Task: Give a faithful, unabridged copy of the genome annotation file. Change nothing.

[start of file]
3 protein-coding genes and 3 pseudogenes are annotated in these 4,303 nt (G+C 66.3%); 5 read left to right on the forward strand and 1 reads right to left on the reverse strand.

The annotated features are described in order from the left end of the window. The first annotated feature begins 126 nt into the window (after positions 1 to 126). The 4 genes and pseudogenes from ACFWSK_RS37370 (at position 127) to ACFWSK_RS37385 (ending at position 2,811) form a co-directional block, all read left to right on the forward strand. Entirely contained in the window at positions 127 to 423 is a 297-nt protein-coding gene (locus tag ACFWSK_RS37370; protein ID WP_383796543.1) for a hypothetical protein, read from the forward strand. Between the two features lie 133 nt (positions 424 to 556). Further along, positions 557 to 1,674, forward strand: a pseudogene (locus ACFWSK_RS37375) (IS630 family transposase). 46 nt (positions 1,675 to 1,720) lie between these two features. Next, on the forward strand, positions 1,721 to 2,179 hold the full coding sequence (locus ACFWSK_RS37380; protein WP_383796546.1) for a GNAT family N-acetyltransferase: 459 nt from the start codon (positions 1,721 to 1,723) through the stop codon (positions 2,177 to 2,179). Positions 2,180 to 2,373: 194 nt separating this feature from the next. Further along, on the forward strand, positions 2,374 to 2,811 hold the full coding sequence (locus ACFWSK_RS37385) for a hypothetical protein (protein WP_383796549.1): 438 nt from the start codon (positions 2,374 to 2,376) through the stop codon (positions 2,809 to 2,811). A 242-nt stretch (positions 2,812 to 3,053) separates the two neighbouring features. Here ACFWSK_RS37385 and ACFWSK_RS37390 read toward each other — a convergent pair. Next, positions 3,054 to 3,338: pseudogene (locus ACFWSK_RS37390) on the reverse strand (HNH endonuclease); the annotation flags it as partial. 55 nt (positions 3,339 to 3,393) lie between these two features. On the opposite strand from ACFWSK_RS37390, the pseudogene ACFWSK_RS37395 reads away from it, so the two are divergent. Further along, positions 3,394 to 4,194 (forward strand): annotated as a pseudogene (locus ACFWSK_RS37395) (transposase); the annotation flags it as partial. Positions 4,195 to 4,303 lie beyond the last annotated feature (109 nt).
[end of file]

3 protein-coding genes and 3 pseudogenes are annotated in these 4,303 nt (G+C 66.3%); 5 read left to right on the forward strand and 1 reads right to left on the reverse strand.

The annotated features are described in order from the left end of the window. The first annotated feature begins 126 nt into the window (after positions 1 to 126). The 4 genes and pseudogenes from ACFWSK_RS37370 (at position 127) to ACFWSK_RS37385 (ending at position 2,811) form a co-directional block, all read left to right on the forward strand. Entirely contained in the window at positions 127 to 423 is a 297-nt protein-coding gene (locus tag ACFWSK_RS37370; protein ID WP_383796543.1) for a hypothetical protein, read from the forward strand. Between the two features lie 133 nt (positions 424 to 556). Further along, positions 557 to 1,674, forward strand: a pseudogene (locus ACFWSK_RS37375) (IS630 family transposase). 46 nt (positions 1,675 to 1,720) lie between these two features. Next, on the forward strand, positions 1,721 to 2,179 hold the full coding sequence (locus ACFWSK_RS37380; protein WP_383796546.1) for a GNAT family N-acetyltransferase: 459 nt from the start codon (positions 1,721 to 1,723) through the stop codon (positions 2,177 to 2,179). Positions 2,180 to 2,373: 194 nt separating this feature from the next. Further along, on the forward strand, positions 2,374 to 2,811 hold the full coding sequence (locus ACFWSK_RS37385) for a hypothetical protein (protein WP_383796549.1): 438 nt from the start codon (positions 2,374 to 2,376) through the stop codon (positions 2,809 to 2,811). A 242-nt stretch (positions 2,812 to 3,053) separates the two neighbouring features. Here ACFWSK_RS37385 and ACFWSK_RS37390 read toward each other — a convergent pair. Next, positions 3,054 to 3,338: pseudogene (locus ACFWSK_RS37390) on the reverse strand (HNH endonuclease); the annotation flags it as partial. 55 nt (positions 3,339 to 3,393) lie between these two features. On the opposite strand from ACFWSK_RS37390, the pseudogene ACFWSK_RS37395 reads away from it, so the two are divergent. Further along, positions 3,394 to 4,194 (forward strand): annotated as a pseudogene (locus ACFWSK_RS37395) (transposase); the annotation flags it as partial. Positions 4,195 to 4,303 lie beyond the last annotated feature (109 nt).